# led luminosity meter

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#### MrDEB

##### Well-Known Member
Dealing with different leds and comparing luminosity and flux etc and wondering just how much current has an effect on leds.
Wondering if anyone has built an led brightness meter?
Thinking of using a pic connected to two or three separate LDR's enclosed inside a 12 inch long or longer tube to shield the led output from ambient light.
The output of the three LDR's are to get an average of the leds brightness. Use an LCD display and maybe divide the ADC output into 1024 samples.
obtain a baseline then adjust the current as per data sheet and compare using PWM vers constant on.
This idea is something I have been pondering off and on lately as I am redesigning my bike turn signal device, re-configuring the led driver circuitry as well as the leds to use. Original design utilized bi colored leds but needed a brighter matrix so am going to make my own led matrix but only using red leds. Project would be too expensive using bi colored leds.

#### OBW0549

##### Active Member
Dealing with different leds and comparing luminosity and flux etc and wondering just how much current has an effect on leds.
No need to wonder; googling the phrase, "led brightness vs current" yields a wealth of information. Bottom line: LED luminosity varies approximately linearly with current.

Be aware that the sensitivity of LDRs varies greatly across the visible spectrum, and the response to red light will be much less than the response to green, which is where CdS cells reach their peak sensitivity.

#### MrDEB

##### Well-Known Member
am wondering if adding the op amp filter would help equalize the difference between red and green etc.
I did run across a circuit where two op amps are used (LF 357 or LF 411)

#### OBW0549

##### Active Member
am wondering if adding the op amp filter would help equalize the difference between red and green etc.
I did run across a circuit where two op amps are used (LF 357 or LF 411)
Unfortunately, nothing you can do electronically is going to alter the fact that the LDR responds differently to different wavelengths of light.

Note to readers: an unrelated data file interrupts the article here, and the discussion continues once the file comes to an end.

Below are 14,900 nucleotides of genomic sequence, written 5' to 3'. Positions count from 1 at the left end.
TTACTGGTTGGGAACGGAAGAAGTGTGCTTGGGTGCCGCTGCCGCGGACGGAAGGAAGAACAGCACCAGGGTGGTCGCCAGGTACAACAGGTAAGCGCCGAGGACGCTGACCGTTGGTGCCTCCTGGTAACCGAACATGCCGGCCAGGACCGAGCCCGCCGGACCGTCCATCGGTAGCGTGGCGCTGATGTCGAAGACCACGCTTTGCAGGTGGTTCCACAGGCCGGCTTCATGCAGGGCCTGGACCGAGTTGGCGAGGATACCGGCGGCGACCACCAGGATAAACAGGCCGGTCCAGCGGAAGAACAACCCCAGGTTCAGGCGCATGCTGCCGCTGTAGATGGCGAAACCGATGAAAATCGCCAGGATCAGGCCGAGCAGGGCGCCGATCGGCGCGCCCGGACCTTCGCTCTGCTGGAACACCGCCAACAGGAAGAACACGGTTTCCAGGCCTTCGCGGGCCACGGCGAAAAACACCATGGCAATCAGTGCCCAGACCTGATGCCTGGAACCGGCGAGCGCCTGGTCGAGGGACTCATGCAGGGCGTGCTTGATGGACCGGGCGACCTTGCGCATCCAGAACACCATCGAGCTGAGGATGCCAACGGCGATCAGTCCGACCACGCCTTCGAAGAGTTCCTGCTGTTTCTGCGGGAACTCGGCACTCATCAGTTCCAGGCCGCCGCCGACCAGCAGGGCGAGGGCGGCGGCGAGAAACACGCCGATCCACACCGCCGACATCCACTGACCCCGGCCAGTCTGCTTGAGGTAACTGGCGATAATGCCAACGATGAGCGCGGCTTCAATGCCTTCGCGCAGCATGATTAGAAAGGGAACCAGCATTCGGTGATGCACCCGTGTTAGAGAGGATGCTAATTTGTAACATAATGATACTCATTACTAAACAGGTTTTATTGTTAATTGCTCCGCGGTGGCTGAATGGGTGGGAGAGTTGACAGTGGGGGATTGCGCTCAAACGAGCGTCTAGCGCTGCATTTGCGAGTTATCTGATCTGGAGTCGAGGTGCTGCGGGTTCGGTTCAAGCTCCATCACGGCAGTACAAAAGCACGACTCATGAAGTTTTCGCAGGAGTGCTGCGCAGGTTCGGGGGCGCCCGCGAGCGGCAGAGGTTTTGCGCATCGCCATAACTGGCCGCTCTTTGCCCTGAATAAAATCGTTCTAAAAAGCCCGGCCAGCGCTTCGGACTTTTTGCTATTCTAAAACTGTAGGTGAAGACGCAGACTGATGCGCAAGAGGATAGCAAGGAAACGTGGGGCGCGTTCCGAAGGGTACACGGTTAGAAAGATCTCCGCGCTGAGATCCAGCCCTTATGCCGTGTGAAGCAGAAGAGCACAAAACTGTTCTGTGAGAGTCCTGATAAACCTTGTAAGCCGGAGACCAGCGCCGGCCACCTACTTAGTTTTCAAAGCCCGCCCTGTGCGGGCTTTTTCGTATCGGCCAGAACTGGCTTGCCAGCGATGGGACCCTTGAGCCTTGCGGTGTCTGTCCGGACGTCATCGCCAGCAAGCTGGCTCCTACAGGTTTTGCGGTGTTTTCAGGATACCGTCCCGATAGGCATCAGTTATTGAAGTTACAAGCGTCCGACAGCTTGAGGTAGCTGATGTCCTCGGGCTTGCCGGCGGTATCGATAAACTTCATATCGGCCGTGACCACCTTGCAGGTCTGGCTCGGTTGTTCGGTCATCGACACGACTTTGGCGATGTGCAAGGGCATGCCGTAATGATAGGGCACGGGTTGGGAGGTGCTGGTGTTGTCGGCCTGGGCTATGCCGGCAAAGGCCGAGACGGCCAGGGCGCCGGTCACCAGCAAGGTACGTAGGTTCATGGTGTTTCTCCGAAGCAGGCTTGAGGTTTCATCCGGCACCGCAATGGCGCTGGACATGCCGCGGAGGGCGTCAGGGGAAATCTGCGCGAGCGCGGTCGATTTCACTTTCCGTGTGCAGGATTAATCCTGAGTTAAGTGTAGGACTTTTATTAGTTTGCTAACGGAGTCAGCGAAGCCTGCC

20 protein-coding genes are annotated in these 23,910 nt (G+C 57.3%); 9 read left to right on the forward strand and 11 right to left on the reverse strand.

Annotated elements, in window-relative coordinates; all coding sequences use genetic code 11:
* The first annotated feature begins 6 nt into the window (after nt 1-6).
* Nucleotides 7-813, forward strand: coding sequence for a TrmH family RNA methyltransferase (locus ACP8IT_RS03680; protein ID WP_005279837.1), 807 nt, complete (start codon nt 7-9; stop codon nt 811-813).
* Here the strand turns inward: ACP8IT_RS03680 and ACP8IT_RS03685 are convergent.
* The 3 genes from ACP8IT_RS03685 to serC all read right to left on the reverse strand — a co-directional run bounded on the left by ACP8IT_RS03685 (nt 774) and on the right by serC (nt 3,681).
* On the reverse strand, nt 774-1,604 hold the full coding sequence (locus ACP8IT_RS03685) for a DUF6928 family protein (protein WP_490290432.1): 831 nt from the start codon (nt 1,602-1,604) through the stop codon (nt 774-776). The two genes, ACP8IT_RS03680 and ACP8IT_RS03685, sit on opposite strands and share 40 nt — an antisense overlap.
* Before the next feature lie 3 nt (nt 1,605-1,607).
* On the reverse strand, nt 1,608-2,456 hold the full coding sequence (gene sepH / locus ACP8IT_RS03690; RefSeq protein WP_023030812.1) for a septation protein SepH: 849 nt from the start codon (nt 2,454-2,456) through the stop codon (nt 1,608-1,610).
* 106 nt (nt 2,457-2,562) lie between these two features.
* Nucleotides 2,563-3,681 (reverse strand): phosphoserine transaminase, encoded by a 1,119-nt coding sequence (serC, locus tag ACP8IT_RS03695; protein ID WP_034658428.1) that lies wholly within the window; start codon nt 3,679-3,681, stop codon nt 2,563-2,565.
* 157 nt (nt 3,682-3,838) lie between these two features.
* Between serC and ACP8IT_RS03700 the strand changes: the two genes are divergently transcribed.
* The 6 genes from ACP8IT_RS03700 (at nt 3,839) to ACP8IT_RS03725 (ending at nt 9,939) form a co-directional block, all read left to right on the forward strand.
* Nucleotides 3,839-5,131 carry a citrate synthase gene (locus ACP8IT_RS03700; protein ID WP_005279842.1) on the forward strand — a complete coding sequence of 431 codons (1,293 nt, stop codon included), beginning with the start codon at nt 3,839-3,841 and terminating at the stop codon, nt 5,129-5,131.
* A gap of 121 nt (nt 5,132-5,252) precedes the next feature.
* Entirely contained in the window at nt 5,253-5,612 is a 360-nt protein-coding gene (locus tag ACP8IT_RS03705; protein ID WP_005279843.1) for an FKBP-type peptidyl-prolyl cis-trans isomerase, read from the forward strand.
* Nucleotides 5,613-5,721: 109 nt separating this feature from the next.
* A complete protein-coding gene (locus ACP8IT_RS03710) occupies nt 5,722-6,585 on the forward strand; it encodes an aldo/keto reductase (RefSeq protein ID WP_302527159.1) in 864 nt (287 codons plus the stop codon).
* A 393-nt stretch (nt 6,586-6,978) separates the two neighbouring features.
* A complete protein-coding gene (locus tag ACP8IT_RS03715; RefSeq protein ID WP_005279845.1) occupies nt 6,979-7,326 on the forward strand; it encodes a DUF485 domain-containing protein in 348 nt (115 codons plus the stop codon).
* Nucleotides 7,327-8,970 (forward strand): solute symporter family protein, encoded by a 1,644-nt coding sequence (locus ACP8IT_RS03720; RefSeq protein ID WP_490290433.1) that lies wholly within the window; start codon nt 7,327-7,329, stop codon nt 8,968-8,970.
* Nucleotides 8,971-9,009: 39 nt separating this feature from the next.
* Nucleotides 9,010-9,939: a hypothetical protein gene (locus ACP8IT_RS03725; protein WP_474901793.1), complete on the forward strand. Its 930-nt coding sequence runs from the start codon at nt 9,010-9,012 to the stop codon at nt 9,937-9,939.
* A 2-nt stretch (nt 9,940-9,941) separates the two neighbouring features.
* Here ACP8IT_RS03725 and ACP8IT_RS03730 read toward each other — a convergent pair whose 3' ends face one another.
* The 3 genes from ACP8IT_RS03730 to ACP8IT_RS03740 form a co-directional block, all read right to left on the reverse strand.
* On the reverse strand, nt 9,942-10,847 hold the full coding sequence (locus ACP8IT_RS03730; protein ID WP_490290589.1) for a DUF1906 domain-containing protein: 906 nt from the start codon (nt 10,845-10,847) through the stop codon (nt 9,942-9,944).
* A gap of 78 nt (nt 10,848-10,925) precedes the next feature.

#### ronsimpson

##### Well-Known Member
When testing LEDs; the dispersion angle makes a great difference in the readings. You can get 5 degree or 180 degree LEDs. One seems much brighter. They have the same piece of silicon inside.

I made a number of these things. It collect all the light from any angle and measures the total light.

#### KeepItSimpleStupid

##### Well-Known Member
The eye responds differently to different wavelengths too. Pre-select your LEDs by color and then by forward voltage. You should be good to go.

#### Dick Cappels

##### Member
Meters like that can be calibrated against another instrument, but because of the variation in response of people's eyes across the visible spectrum and the response to CDS cells is nothing like people's eyes the calibration is only good for the type of light source for which it was calibrated.
<= Cadmium based sensor sensitivy curve
Fortunately there are some sensors that have spectral filtering that results in a pretty close response to the human luminance sensitivity curve so it would be much better for measuring the lumiinance (or illuminance) of various types of light sources.
<=== CIE human sensitivity curve
BH1680FVC sensitivity curve

Here is one such sensor at about US$0.24 each. http://www.es.co.th/detail.asp?Prod=017609995 A datasheet can be downloaded from that page. #### Attachments • 50.5 KB Views: 39 #### schmitt trigger ##### Well-Known Member I would suggest that I use a sensor specifically designed for the role. Many companies produce them, but TAOS, which is now part of AMS, has a very wide range of products. Most of them have I2C outputs, which eliminates the requirement for any type of analog post-processing. http://ams.com/eng/Products/Light-Sensors #### KeepItSimpleStupid ##### Well-Known Member Most Helpful Member Light sources like "arc lamp sources" when they age, they put less out in the blue. We needed an AM 1.5 global (sunlight) source and we calibrated based on the spectral response of our house made detectors. When we no longer had enough "blue", it was time for a lamp change. Essentially a combination of lamp hours, change in lamp power, calibrated intensity (normal) and calibrated intensity (somewhat blue). We had some cells calibrated at a government lab and then we calibrated many (about 10) of our own. Calibration always consisted of the last source used + one calibration cell, lamp power for 100 mW/sqcm. Since our detectors were "naked" with no filters, damage was possible. The recycling kept everything in check. If it didn't work, you had to have three calibration standards that agreed. We only had about 4 of the "blueish" sensitive ones. We had systems that could measure the spectral response of the sensor, but we did not have something to measure the spectral response of the lamp output. The detector can measure the "integrated" response of it's sensitivity. So, if we had a home made device that had more of blue response, then the other wavelengths could be mechanically filtered out. There were filters that shaped the arc lamp output to AM1.5G. One of those filters were about 1mm thick and 3-4" in diameter. Close to a hot bulb and a pretty clunky electric shutter that I had to calm down. That lens was about$1000.00 USD.

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